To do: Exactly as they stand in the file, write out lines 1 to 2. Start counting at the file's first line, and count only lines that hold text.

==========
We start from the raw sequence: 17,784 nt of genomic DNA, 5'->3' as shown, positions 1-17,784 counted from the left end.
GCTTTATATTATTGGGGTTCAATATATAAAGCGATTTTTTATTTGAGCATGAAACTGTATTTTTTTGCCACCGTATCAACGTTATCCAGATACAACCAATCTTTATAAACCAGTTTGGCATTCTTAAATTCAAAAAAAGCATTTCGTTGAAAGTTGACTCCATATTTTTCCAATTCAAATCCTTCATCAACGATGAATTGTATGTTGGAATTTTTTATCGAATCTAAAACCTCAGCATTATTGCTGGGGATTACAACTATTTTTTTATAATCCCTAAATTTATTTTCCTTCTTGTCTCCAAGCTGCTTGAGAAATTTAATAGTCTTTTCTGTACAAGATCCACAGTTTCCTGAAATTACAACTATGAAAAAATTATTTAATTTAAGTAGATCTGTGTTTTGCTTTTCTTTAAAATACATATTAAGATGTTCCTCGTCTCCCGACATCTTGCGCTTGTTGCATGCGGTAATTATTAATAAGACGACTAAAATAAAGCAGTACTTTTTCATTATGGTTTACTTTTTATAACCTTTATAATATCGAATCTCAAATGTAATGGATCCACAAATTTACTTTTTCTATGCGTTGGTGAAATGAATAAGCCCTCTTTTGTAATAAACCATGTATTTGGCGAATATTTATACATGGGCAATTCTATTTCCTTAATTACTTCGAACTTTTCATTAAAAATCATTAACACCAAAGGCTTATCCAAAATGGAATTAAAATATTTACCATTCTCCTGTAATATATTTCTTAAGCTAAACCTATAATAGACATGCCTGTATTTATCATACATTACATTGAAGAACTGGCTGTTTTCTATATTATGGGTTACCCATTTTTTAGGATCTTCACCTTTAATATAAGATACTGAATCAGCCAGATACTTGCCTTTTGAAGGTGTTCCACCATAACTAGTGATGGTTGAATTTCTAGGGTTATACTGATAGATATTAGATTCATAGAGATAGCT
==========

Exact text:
We start from the raw sequence: 17,784 nt of genomic DNA, 5'->3' as shown, positions 1-17,784 counted from the left end.
GCTTTATATTATTGGGGTTCAATATATAAAGCGATTTTTTATTTGAGCATGAAACTGTATTTTTTTGCCACCGTATCAACGTTATCCAGATACAACCAATCTTTATAAACCAGTTTGGCATTCTTAAATTCAAAAAAAGCATTTCGTTGAAAGTTGACTCCATATTTTTCCAATTCAAATCCTTCATCAACGATGAATTGTATGTTGGAATTTTTTATCGAATCTAAAACCTCAGCATTATTGCTGGGGATTACAACTATTTTTTTATAATCCCTAAATTTATTTTCCTTCTTGTCTCCAAGCTGCTTGAGAAATTTAATAGTCTTTTCTGTACAAGATCCACAGTTTCCTGAAATTACAACTATGAAAAAATTATTTAATTTAAGTAGATCTGTGTTTTGCTTTTCTTTAAAATACATATTAAGATGTTCCTCGTCTCCCGACATCTTGCGCTTGTTGCATGCGGTAATTATTAATAAGACGACTAAAATAAAGCAGTACTTTTTCATTATGGTTTACTTTTTATAACCTTTATAATATCGAATCTCAAATGTAATGGATCCACAAATTTACTTTTTCTATGCGTTGGTGAAATGAATAAGCCCTCTTTTGTAATAAACCATGTATTTGGCGAATATTTATACATGGGCAATTCTATTTCCTTAATTACTTCGAACTTTTCATTAAAAATCATTAACACCAAAGGCTTATCCAAAATGGAATTAAAATATTTACCATTCTCCTGTAATATATTTCTTAAGCTAAACCTATAATAGACATGCCTGTATTTATCATACATTACATTGAAGAACTGGCTGTTTTCTATATTATGGGTTACCCATTTTTTAGGATCTTCACCTTTAATATAAGATACTGAATCAGCCAGATACTTGCCTTTTGAAGGTGTTCCACCATAACTAGTGATGGTTGAATTTCTAGGGTTATACTGATAGATATTAGATTCATAGAGATAGCT